There are many more historical sights around Lake Garda. Almost every lakeside town has its own medieval castle or fortress with centuries of history behind it. Apart from Sirmione, you can find medieval Scaliger castles in Malcesine, Lazise, and Torri del Benaco, for example.
The defensive walls built in the 16th century by the Republic of Venice around the town of Peschiera del Garda are a UNESCO Heritage Site. Shaped as a pentagon they jut straight out of the water and turn the town into an impenetrable waterway fortress.
The towns on Lake Garda may be small in size but they have deep layers of history allowing you and your kids to discover many curious facts about the past.
More Information: Check Day 2 in this blog post for information on how to visit an exciting archaeological site which is an easy driving distance away from Riva del Garda on the northern edge of Lake Garda. Vestiges from the Iron Age and Roman times have been discovered there. More recently, a church was built there in the 8th-9th centuries and it remained functional until 1750.
8. Marvel at Medieval Villages Near Lake Garda
Lake Garda is a very special place as there you can travel centuries back in time. Apart from the proud medieval castles which dot its shores, around Lake Garda, you can also discover several founded in the Middle Ages villages where people still live and work.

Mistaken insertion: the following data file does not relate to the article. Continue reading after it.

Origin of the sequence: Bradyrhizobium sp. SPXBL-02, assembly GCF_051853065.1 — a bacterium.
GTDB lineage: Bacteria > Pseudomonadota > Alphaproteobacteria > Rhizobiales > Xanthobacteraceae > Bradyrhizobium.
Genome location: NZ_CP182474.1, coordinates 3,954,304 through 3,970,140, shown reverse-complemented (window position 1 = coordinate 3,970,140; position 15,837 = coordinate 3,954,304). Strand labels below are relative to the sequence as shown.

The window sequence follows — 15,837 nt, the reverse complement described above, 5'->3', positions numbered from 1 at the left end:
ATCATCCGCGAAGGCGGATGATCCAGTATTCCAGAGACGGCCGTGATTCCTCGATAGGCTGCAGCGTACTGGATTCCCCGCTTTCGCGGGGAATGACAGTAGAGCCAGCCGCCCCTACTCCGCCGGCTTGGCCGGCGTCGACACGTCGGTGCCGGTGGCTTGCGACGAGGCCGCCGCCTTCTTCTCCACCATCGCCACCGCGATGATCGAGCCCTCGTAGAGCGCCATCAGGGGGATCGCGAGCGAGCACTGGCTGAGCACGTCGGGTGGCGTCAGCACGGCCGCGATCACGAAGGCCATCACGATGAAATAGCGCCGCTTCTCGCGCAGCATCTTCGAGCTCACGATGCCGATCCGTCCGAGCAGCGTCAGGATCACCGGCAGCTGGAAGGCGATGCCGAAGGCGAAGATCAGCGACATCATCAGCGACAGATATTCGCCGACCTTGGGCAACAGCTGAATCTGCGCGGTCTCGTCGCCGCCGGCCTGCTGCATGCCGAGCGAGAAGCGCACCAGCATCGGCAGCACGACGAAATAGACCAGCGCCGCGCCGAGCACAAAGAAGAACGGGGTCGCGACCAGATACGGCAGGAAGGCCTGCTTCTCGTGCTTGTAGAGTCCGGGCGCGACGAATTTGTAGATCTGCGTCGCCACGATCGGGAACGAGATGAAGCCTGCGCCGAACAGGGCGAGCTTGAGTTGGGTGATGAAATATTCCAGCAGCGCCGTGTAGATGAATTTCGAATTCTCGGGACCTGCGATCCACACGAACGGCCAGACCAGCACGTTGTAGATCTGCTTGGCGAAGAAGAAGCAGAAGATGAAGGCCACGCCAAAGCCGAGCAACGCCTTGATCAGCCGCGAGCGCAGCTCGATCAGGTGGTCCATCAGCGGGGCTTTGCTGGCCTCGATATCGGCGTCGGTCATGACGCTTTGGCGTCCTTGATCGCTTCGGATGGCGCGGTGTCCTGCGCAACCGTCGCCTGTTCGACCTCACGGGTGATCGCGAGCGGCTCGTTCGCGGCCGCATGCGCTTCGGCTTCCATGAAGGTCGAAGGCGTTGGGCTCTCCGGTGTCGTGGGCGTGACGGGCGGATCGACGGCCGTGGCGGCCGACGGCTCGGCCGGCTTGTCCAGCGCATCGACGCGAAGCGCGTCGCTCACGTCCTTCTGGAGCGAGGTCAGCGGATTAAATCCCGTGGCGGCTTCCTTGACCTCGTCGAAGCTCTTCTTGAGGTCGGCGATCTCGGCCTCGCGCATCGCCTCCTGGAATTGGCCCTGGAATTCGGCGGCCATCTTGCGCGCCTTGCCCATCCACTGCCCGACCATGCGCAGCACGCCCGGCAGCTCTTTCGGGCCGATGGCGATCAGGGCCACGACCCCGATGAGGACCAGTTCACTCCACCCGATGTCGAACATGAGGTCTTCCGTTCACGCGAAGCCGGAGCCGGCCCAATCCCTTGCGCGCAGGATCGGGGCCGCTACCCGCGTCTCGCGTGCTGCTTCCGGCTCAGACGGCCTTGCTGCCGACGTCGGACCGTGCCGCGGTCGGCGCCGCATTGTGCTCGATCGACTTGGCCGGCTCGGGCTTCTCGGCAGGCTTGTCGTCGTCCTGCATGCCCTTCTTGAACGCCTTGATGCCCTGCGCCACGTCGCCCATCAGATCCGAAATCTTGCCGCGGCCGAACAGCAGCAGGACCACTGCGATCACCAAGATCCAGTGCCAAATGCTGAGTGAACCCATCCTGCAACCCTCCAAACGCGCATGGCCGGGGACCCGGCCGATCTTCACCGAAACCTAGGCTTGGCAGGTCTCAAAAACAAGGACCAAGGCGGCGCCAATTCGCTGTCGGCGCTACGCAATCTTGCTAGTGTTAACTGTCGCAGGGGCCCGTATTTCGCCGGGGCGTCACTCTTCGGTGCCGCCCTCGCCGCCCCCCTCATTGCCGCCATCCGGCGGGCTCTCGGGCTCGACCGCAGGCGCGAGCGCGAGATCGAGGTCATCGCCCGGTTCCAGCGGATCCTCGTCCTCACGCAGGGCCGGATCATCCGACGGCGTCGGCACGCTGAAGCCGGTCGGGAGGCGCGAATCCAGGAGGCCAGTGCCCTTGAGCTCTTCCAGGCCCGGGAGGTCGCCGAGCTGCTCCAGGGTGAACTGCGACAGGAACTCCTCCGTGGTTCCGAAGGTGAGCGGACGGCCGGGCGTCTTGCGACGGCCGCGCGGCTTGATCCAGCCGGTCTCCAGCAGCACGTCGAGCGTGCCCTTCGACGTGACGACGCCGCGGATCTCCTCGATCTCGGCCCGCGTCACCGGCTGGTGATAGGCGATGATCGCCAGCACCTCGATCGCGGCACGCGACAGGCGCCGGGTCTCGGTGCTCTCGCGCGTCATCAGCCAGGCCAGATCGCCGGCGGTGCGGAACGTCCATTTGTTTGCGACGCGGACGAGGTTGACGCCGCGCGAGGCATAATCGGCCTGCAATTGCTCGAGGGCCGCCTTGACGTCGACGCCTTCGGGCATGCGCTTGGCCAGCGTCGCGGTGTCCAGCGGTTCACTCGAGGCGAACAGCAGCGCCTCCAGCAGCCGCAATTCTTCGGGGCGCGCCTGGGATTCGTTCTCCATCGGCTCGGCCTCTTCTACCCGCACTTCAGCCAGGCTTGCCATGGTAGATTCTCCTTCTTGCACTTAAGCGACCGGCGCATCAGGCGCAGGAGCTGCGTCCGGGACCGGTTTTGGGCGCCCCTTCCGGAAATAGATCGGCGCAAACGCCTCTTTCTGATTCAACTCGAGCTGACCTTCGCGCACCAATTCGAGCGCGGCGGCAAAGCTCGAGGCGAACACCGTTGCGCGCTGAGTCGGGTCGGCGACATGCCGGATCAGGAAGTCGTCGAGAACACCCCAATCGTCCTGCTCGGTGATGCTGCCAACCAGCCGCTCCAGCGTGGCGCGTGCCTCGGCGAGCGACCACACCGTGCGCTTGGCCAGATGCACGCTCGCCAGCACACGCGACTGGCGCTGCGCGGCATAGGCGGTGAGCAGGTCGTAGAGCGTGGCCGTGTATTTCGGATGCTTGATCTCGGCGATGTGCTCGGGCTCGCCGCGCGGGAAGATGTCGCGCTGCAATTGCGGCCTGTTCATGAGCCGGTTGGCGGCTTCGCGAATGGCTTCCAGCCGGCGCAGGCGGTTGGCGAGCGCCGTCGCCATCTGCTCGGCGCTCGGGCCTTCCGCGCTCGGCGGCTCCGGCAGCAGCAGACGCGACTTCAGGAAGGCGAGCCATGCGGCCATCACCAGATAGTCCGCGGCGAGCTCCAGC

Take your kids and head to one of these little time capsules for a taste of a bygone way of life and for some stunning rustic architecture. Here are four destinations for your interest:
- Campo de Brenzone – as indicated in point 5 above, you can reach this ten-centuries old village only on foot. First mentioned in official documents as far back as 1023, today Campo di Brenzone has a handful of permanent residents and is a place where you can rediscover the meaning of peace and quiet.
- Canale’ di Tenno – poised at 600 m above the sea level, the village dates back to at least the early 13th century. Recognised as one of Italy’s most beautiful villages, Canale di Tenno preserves its original architecture. Tall houses made of stone and cobbled-streets converge together to create a dreamy vision of times past. Canale’ di Tenno attracts artists from all over Italy and Europe and the village has a decidedly artistic feel to it. The local Casa degli Artists (House of the Artists) is where painters, sculptors, and other creators take residences through the year. Several festivals and a lively Christmas market are organised annually.